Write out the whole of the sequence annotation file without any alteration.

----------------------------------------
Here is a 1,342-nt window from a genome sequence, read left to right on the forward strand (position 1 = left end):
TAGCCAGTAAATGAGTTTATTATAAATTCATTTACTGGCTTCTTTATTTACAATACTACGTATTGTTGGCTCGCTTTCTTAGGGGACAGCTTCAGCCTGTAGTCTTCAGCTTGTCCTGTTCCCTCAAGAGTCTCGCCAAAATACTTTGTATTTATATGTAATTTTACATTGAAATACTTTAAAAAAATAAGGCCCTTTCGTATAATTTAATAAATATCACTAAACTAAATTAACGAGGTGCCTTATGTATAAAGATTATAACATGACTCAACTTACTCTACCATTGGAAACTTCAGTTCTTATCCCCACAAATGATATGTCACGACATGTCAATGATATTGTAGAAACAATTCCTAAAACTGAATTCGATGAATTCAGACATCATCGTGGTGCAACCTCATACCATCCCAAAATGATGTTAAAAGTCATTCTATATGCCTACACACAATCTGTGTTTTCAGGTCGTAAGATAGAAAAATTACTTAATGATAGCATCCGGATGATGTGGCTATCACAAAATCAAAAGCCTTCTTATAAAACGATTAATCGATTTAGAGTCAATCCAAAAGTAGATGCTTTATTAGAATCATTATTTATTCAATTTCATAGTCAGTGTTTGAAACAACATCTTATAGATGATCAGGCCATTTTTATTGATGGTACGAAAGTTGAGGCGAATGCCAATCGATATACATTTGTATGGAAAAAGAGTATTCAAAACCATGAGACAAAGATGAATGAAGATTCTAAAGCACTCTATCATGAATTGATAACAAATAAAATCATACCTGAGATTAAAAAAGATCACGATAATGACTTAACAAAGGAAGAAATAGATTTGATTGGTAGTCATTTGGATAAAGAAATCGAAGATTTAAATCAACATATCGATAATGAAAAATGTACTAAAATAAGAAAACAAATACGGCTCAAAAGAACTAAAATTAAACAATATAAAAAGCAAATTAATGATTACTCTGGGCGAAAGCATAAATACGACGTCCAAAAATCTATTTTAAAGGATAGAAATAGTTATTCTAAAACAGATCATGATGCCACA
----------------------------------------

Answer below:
Here is a 1,342-nt window from a genome sequence, read left to right on the forward strand (position 1 = left end):
TAGCCAGTAAATGAGTTTATTATAAATTCATTTACTGGCTTCTTTATTTACAATACTACGTATTGTTGGCTCGCTTTCTTAGGGGACAGCTTCAGCCTGTAGTCTTCAGCTTGTCCTGTTCCCTCAAGAGTCTCGCCAAAATACTTTGTATTTATATGTAATTTTACATTGAAATACTTTAAAAAAATAAGGCCCTTTCGTATAATTTAATAAATATCACTAAACTAAATTAACGAGGTGCCTTATGTATAAAGATTATAACATGACTCAACTTACTCTACCATTGGAAACTTCAGTTCTTATCCCCACAAATGATATGTCACGACATGTCAATGATATTGTAGAAACAATTCCTAAAACTGAATTCGATGAATTCAGACATCATCGTGGTGCAACCTCATACCATCCCAAAATGATGTTAAAAGTCATTCTATATGCCTACACACAATCTGTGTTTTCAGGTCGTAAGATAGAAAAATTACTTAATGATAGCATCCGGATGATGTGGCTATCACAAAATCAAAAGCCTTCTTATAAAACGATTAATCGATTTAGAGTCAATCCAAAAGTAGATGCTTTATTAGAATCATTATTTATTCAATTTCATAGTCAGTGTTTGAAACAACATCTTATAGATGATCAGGCCATTTTTATTGATGGTACGAAAGTTGAGGCGAATGCCAATCGATATACATTTGTATGGAAAAAGAGTATTCAAAACCATGAGACAAAGATGAATGAAGATTCTAAAGCACTCTATCATGAATTGATAACAAATAAAATCATACCTGAGATTAAAAAAGATCACGATAATGACTTAACAAAGGAAGAAATAGATTTGATTGGTAGTCATTTGGATAAAGAAATCGAAGATTTAAATCAACATATCGATAATGAAAAATGTACTAAAATAAGAAAACAAATACGGCTCAAAAGAACTAAAATTAAACAATATAAAAAGCAAATTAATGATTACTCTGGGCGAAAGCATAAATACGACGTCCAAAAATCTATTTTAAAGGATAGAAATAGTTATTCTAAAACAGATCATGATGCCACA